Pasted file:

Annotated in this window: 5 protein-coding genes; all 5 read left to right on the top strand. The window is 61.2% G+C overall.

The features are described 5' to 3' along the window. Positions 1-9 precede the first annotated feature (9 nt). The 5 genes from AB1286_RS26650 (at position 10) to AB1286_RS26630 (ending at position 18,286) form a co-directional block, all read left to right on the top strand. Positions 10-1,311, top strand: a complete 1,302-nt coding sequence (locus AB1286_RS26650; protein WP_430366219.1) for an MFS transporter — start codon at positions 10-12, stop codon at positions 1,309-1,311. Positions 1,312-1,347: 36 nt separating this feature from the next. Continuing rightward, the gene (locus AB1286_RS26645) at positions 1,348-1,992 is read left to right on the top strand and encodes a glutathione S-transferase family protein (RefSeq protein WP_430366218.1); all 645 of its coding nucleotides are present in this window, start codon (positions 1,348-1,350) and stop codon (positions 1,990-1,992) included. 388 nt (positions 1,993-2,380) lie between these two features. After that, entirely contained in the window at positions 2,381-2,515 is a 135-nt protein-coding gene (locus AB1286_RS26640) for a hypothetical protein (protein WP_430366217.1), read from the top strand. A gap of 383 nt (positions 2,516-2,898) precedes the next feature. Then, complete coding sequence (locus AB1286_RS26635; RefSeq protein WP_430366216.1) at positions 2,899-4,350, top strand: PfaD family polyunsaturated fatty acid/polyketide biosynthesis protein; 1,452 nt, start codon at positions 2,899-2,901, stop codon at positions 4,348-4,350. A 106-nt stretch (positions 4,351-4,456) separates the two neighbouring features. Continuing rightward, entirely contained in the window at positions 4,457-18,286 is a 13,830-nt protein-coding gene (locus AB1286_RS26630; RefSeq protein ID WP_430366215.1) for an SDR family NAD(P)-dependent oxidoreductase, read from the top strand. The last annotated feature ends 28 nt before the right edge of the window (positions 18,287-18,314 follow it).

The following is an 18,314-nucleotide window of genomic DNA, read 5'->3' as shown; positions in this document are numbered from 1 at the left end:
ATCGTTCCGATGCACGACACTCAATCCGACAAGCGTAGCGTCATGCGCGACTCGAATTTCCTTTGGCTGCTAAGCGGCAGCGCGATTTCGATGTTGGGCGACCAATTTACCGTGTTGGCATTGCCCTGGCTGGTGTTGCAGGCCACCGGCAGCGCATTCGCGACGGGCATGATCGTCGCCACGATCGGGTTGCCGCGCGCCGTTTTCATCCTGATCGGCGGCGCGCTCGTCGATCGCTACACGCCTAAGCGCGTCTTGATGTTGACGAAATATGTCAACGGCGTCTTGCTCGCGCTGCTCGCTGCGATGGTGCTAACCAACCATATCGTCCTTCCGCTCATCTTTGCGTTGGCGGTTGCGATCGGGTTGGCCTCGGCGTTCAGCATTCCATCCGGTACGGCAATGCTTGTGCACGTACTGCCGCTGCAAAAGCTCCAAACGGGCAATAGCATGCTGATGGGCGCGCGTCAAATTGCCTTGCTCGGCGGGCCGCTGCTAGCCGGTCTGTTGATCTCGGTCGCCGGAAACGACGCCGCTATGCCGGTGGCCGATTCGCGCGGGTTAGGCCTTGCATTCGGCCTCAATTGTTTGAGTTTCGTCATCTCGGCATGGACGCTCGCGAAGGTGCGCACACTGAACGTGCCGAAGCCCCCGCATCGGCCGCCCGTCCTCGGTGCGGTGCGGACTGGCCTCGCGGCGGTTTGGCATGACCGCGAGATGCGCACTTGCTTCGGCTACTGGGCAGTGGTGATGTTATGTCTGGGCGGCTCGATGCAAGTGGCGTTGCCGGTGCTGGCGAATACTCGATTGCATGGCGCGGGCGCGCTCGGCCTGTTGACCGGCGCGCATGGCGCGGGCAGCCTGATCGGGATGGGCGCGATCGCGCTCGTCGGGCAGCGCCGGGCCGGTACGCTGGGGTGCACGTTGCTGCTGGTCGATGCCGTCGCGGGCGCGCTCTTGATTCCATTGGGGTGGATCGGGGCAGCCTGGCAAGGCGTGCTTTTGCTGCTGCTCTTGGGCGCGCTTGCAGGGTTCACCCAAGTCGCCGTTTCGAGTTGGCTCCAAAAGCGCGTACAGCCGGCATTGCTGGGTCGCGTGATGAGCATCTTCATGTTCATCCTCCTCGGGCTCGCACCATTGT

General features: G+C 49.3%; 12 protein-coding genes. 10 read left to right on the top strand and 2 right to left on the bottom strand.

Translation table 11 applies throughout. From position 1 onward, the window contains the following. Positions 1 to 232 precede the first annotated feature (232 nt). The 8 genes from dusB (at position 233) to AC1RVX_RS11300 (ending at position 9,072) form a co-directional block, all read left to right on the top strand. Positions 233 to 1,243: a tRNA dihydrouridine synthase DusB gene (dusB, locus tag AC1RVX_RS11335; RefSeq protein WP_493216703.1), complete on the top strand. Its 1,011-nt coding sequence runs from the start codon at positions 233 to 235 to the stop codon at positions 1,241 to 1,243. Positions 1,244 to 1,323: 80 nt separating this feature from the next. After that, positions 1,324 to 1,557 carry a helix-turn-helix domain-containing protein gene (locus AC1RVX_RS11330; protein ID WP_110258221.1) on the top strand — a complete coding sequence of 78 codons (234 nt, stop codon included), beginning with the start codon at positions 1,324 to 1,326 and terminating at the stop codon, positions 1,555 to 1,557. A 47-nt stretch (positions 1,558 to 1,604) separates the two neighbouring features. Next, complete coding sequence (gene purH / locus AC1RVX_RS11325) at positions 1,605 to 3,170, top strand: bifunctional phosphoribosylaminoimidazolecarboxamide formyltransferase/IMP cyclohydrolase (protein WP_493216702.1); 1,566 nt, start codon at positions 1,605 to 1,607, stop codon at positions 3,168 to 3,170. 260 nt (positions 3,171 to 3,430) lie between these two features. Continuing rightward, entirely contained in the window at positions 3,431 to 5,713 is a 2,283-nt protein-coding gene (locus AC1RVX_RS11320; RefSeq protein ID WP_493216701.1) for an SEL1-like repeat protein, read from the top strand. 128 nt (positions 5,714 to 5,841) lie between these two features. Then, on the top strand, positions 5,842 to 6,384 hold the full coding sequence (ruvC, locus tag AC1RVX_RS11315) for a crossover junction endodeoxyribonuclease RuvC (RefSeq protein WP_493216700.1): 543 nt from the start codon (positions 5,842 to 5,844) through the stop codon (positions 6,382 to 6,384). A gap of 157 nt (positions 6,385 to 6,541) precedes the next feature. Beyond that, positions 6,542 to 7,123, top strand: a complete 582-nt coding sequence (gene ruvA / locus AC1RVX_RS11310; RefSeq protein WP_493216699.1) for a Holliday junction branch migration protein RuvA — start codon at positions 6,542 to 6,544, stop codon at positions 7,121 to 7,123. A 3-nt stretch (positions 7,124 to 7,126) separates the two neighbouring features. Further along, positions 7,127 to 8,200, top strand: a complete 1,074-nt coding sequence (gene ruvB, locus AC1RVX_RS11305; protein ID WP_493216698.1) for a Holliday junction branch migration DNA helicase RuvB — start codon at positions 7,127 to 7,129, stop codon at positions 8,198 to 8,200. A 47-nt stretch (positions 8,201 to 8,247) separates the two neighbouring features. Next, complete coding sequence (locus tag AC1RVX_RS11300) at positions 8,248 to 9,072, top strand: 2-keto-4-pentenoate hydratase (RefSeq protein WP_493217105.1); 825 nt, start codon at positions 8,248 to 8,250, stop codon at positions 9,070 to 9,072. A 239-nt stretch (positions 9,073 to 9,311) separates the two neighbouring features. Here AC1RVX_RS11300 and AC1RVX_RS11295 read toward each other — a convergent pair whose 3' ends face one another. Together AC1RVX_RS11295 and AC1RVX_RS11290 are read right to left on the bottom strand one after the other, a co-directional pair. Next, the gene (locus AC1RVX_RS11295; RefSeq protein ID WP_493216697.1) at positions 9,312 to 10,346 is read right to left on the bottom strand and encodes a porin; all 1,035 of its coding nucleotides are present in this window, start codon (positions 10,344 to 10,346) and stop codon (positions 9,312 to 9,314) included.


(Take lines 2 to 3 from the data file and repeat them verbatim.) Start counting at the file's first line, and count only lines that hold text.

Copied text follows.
The features are described 5' to 3' along the window. Positions 1-9 precede the first annotated feature (9 nt). The 5 genes from AB1286_RS26650 (at position 10) to AB1286_RS26630 (ending at position 18,286) form a co-directional block, all read left to right on the top strand. Positions 10-1,311, top strand: a complete 1,302-nt coding sequence (locus AB1286_RS26650; protein WP_430366219.1) for an MFS transporter — start codon at positions 10-12, stop codon at positions 1,309-1,311. Positions 1,312-1,347: 36 nt separating this feature from the next. Continuing rightward, the gene (locus AB1286_RS26645) at positions 1,348-1,992 is read left to right on the top strand and encodes a glutathione S-transferase family protein (RefSeq protein WP_430366218.1); all 645 of its coding nucleotides are present in this window, start codon (positions 1,348-1,350) and stop codon (positions 1,990-1,992) included. 388 nt (positions 1,993-2,380) lie between these two features. After that, entirely contained in the window at positions 2,381-2,515 is a 135-nt protein-coding gene (locus AB1286_RS26640) for a hypothetical protein (protein WP_430366217.1), read from the top strand. A gap of 383 nt (positions 2,516-2,898) precedes the next feature. Then, complete coding sequence (locus AB1286_RS26635; RefSeq protein WP_430366216.1) at positions 2,899-4,350, top strand: PfaD family polyunsaturated fatty acid/polyketide biosynthesis protein; 1,452 nt, start codon at positions 2,899-2,901, stop codon at positions 4,348-4,350. A 106-nt stretch (positions 4,351-4,456) separates the two neighbouring features. Continuing rightward, entirely contained in the window at positions 4,457-18,286 is a 13,830-nt protein-coding gene (locus AB1286_RS26630; RefSeq protein ID WP_430366215.1) for an SDR family NAD(P)-dependent oxidoreductase, read from the top strand. The last annotated feature ends 28 nt before the right edge of the window (positions 18,287-18,314 follow it).

The following is an 18,314-nucleotide window of genomic DNA, read 5'->3' as shown; positions in this document are numbered from 1 at the left end: